Abstract [en]

    People’s belief that one or more environmentally friendly items that are added to a set of conventional items can reduce the total environmental impact of these items (the negative footprint illusion) could lead to unwanted environmental consequences. An averaging bias seems to underpin this illusion: people make their estimates based on the average of the environmental impact produced by the items rather than the accumulated sum. We report four studies that used various priming manipulations to explore whether people’s preoccupation to think in terms of an average can be eliminated by fostering a summative mindset. The results demonstrate that participants avoid succumbing to the negative footprint illusion when the critical judgment task is preceded by tasks that engender a summation judgment. Our evidence indicates that the negative footprint illusion can be tempered when a primed concept (summation) is used adaptively on subsequent judgments, thereby correcting for bias in environmental judgments.

  • 8.
    Kattner, Florian
    et al.
    Department of Psychology, Health and Medical University, Potsdam, Germany.
    Richardson, Beth H.
    School of Psychology and Computer Science, University of Central Lancashire, Preston, UK.
    Marsh, John Everett
    Luleå University of Technology, Department of Health, Learning and Technology, Health, Medicine and Rehabilitation. School of Psychology and Computer Science, University of Central Lancashire, Preston, UK.
    The Benefit of Foreknowledge in Auditory Distraction Depends on the Intelligibility of pre-exposed Speech2022In: Auditory Perception & Cognition, ISSN 2574-2442, Vol. 5, no 3-4, p. 151-168Article in journal (Refereed)
    Abstract [en]

    Providing participants with an opportunity to listen to a forthcoming distracter sentence has been shown to attenuate its disruptive effect on short-term memory. On the stimulus-specific attentional diversion account, foreknowledge selectively reduces any potential diversion produced by interest in the post-categorical (e.g., semantic or syntactical) properties of a discrete sentence. This account assumes that the beneficial effect of foreknowledge depends crucially on the intelligibility of pre-exposed sentential speech. During a visual-verbal serial recall paradigm, participants undertook two counterbalanced blocks of trials wherein they were either pre-exposed to impending auditory distracter sentences (foreknowledge) or not (no foreknowledge). Pre-exposed sentences were intelligible, partially intelligible or unintelligible while sentences accompanying serial recall were all intelligible. Participants were instructed to attend to the sentences during pre-exposure and ignore them when they accompanied the serial recall task. Foreknowledge of an impending distracter sentence attenuated its later distractive power in serial recall, but only when the foreknowledge was at least partially intelligible. Consistent with the stimulus-specific attentional diversion account, the intelligibility of speech presented during a foreknowledge period is a key requirement for attenuation of auditory distraction by sentential speech. This suggests that intelligible foreknowledge increases familiarity of the material thereby reducing attentional diversion due to interest. These results reinforce the view that foreknowledge reduces disruption produced by the semantic/syntactical properties of discrete sentences but has little effect on that produced by its acoustic properties.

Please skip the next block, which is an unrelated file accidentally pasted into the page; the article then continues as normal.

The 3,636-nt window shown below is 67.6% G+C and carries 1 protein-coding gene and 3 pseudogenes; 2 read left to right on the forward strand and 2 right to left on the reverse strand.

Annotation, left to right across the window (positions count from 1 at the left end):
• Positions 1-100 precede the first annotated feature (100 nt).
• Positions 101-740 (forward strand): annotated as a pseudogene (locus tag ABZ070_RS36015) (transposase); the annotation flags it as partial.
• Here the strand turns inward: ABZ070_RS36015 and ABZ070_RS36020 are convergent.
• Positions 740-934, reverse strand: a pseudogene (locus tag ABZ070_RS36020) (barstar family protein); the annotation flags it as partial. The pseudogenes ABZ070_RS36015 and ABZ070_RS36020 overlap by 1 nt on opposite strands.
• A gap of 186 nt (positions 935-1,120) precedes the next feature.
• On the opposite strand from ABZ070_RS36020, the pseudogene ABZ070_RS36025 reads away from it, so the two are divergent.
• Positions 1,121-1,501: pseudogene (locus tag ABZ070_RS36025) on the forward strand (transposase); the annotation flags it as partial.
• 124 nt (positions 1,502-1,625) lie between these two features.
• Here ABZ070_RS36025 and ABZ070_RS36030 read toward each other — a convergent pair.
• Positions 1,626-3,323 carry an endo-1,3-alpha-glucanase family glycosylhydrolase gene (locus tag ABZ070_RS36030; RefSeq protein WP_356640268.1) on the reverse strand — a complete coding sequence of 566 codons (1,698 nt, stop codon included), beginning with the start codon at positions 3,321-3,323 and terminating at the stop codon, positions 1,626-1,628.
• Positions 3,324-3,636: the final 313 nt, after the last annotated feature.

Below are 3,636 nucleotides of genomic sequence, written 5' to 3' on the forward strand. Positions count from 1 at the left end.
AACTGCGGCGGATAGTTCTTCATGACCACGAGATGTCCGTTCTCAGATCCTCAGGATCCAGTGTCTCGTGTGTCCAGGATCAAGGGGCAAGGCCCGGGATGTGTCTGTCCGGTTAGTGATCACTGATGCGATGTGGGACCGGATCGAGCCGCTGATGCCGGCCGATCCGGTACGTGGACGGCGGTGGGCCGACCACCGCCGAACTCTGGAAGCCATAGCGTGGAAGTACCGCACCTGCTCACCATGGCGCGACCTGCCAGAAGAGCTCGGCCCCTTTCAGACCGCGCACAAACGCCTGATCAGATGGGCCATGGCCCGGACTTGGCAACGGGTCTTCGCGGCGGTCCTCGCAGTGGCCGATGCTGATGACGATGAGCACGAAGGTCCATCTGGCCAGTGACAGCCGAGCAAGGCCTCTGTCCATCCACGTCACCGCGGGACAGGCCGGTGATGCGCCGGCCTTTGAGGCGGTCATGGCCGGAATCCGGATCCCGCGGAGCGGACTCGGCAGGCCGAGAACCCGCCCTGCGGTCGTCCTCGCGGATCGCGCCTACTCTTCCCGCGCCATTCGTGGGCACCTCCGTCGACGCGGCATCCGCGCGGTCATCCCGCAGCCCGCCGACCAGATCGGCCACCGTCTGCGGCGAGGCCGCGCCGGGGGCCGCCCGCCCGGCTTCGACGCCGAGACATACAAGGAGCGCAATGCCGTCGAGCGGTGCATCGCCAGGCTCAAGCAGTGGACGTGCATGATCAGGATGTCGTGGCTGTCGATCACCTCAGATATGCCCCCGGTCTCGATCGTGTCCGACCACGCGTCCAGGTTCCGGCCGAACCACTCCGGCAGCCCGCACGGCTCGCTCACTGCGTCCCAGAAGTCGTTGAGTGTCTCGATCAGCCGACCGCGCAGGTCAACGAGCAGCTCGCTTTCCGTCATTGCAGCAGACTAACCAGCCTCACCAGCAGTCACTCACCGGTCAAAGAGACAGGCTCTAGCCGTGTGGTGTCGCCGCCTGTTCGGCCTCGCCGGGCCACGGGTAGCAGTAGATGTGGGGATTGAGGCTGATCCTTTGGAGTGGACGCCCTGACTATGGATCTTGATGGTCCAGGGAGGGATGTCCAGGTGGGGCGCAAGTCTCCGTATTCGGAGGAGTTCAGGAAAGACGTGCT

• 9.
    Knott, Lauren
    et al.
    City Univ London, Dept Psychol, London, England.
    Litchfield, Damien
    Edge Hill Univ, Dept Psychol, Ormskirk, England.
    Donovan, Tim
    Univ Cumbria, Inst Hlth, Lancaster, England.
    Marsh, John Everett
    Luleå University of Technology, Department of Social Sciences, Technology and Arts, Humans and Technology. Univ Cent Lancashire, Sch Psychol & Humanities, Preston, England.
    False memory-guided eye movements: insights from a DRM-Saccade paradigm2024In: Memory, ISSN 0965-8211, E-ISSN 1464-0686Article in journal (Refereed)
    Abstract [en]